J-Tourism: Can you feel my heart?
Image by timtak
Most Western tourism theorists agree that tourism is about seeing. People go to places to gaze (Urry, 2002) at images (Boorstin). Even the most semiotic of analyses (MacCannell, Culler) has (Western) tourists go to sites where they apply "markers" (guidebooks, signs, labels) to sights. Very occasionally MacCannell notes, such in the case of a piece of moonrock, the labels maybe of more interest than the sights themselves.
The Japanese have been going to see markers since time immemorial. The author of Japan most famous travellogue – The Narrow Road to the Deep North – went to see "Ruins of Identity" (Hudson) Matsuo Basho, places were once great things happened but where now there is no trace even of ruins, only the markers (such as a commemorative stone) remains. Basho wrote a poem and wept. This trope is continued in other Japanese travellogues, and tourism behaviour, which is often described as being "nostalgic".
This "nostalgia" is sometimes thought to be a reaction to Westernisation, but it has clearly been going on for a lot longer. The Japanese have been waxing lyrical about ruins, since the beginning of recorded time. This practice originates in Shinto. Shinto shrines and visiting them – the central praxis of the Shinto religion – are themselves ruins, markers to events that, supposedly, took place in the time of the gods.
The first Tourist attraction that Matsuo Basho visitied Muro no Yashima, is a shrine to the a god that gave birth to one of the (divine) emperial ancestors in a doorless room (Muro) which was on fire. It has since been traditional to use the word "smoke" (kemuri) in poems about that location.
The Japanese worship markers. In Japan the sign has fully present and evident corporeality.
I thought at first that the Japanese were going to names to provide the sights, the images. In these days of television, sight is as portable as information. While (as described below) Westerners are inclinded to believe in the spooky immateriality of the sign (used as they are to talking to themselves in the "silence" of their minds) so the thought of travelling to a sign is probably not very attractive. Signs are everywhere and no-where. Signs are within. We travel to see "it" that thing out there "with our own eyes".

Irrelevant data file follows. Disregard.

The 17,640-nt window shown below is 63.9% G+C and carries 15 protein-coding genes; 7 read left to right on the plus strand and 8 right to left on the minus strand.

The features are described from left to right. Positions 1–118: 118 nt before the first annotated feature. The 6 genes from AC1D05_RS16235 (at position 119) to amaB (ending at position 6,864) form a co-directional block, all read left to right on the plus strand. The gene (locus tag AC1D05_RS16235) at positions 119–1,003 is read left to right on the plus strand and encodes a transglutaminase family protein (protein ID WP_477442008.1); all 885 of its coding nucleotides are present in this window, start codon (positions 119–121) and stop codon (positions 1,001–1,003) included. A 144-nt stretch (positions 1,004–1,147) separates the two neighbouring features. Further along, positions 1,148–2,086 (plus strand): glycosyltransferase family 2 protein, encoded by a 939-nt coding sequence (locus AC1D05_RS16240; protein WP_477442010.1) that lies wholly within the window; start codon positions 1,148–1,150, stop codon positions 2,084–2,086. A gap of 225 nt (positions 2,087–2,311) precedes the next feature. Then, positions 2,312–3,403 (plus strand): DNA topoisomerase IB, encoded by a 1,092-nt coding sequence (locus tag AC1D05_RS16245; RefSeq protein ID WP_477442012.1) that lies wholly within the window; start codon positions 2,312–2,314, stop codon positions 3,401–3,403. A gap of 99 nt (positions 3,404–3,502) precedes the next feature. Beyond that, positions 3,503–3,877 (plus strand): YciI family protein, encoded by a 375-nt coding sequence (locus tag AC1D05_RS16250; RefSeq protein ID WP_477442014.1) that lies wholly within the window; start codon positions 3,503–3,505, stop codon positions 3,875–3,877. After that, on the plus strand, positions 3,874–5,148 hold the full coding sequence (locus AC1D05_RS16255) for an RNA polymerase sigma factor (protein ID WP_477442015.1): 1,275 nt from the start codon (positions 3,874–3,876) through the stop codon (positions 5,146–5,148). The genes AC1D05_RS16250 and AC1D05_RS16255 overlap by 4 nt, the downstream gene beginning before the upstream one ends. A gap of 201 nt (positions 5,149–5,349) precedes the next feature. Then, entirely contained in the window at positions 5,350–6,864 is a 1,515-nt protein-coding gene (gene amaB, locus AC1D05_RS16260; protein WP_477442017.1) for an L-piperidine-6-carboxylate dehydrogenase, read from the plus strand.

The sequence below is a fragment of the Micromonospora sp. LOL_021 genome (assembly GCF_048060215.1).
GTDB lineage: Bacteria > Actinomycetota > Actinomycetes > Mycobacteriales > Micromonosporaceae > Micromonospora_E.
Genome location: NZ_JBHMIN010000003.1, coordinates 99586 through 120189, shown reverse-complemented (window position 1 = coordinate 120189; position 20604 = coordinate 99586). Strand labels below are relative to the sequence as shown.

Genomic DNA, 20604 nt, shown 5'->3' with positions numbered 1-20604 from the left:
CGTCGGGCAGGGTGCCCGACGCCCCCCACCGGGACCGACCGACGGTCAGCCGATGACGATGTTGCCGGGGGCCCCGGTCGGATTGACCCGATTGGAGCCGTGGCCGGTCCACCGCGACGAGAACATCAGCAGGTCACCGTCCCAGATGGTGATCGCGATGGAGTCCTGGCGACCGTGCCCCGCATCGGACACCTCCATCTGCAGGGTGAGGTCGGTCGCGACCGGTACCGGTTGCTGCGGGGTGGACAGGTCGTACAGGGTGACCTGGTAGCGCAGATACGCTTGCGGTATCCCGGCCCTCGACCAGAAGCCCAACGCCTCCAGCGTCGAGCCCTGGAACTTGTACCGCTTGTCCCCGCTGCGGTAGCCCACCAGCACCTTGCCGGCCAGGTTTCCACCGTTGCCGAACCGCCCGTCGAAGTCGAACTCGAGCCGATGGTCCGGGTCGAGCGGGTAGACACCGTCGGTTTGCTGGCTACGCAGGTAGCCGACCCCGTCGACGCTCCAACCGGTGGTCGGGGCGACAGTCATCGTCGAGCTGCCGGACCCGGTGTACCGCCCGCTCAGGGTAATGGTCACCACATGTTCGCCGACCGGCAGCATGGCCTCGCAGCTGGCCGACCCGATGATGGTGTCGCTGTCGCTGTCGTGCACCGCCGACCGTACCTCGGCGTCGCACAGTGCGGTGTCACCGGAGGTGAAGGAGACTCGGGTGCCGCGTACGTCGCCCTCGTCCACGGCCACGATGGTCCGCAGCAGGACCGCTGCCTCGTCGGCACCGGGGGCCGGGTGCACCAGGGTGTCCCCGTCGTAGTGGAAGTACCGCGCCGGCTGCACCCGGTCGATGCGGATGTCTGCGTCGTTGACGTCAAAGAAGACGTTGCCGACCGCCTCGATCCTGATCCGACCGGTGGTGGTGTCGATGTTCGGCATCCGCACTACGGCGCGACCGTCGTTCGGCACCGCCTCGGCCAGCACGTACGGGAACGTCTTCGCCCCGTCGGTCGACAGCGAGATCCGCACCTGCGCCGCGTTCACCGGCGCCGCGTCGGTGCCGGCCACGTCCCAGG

But for the Japanese signs have to be transported. The first of these, the Mirror of the sungodess was transported from heaven, to be the marker of the most important deity. The imperial ancestors then distributed mirrors to the regional rulers and some of these were enshrined. Subsequently Japanese gods have been be stamping their namess on pieces of paper and being transported all around the country to be enshrined far and wide.
The Japanese do not travel for sights but for markers and since markers are portable, then one might think that it would be the Japanese that might stay at home. Why don’t they set up a marker saying Paris and visit it instead? This is indeed what they do. As Hendry points out, throughout Japan there are markers to places abroad, Spanish towns, shakespeare’s birthplace "more authentic than the original!" (Hendry’s exclamation mark). If the marker has been transported, and the sights have been provided, then the Japanese are happy to visit that transported marker instead, or in preference to the original. "Foriegn villages" (gaikoku mura) have a tremendous history streatching back as far as their have been shrines but more recently, again, the first tourist attraction that Matsuo Basho visited, as well as being associated with the actions of the gods, was also "the shrine of seven islands." In the grounds of the Muro no Yashiam (Room of Seven Islands) shrine there are miniature version of eight other shrines all around the country (in those days abroad). In other words, Basho’s first destination of call was a "foriegn village." Likewise as Vaporis elucidates the most popular site in the Tourism City which was Edo (the place which all feudal lords had to travell to, the place with the most famous sites and still today the most visited place in Japan: Tokto) was Rakan-ji a temple in which all of the 88 buddha statues of a famous pilgrimage were collected to gether. As if going to an international village, by going to that one temple, the Japanese were able to feel that they had completed a pilgrimage in the afternoon. The 88 stop pilgrimage has itself been copied into many smaller, piligrimages all around Japan, sometimes at a single temple, including at my village of Aio Futajima. In sort of nested copying, the copied 88 sites of the larger pilgrimage are themselves copied to one of the temples where again, one can complete the pilgrimage at one visit.
The Japanese are also fond of post-tourism via the use of guildebooks and maps, which are like super-minature "foreign villages."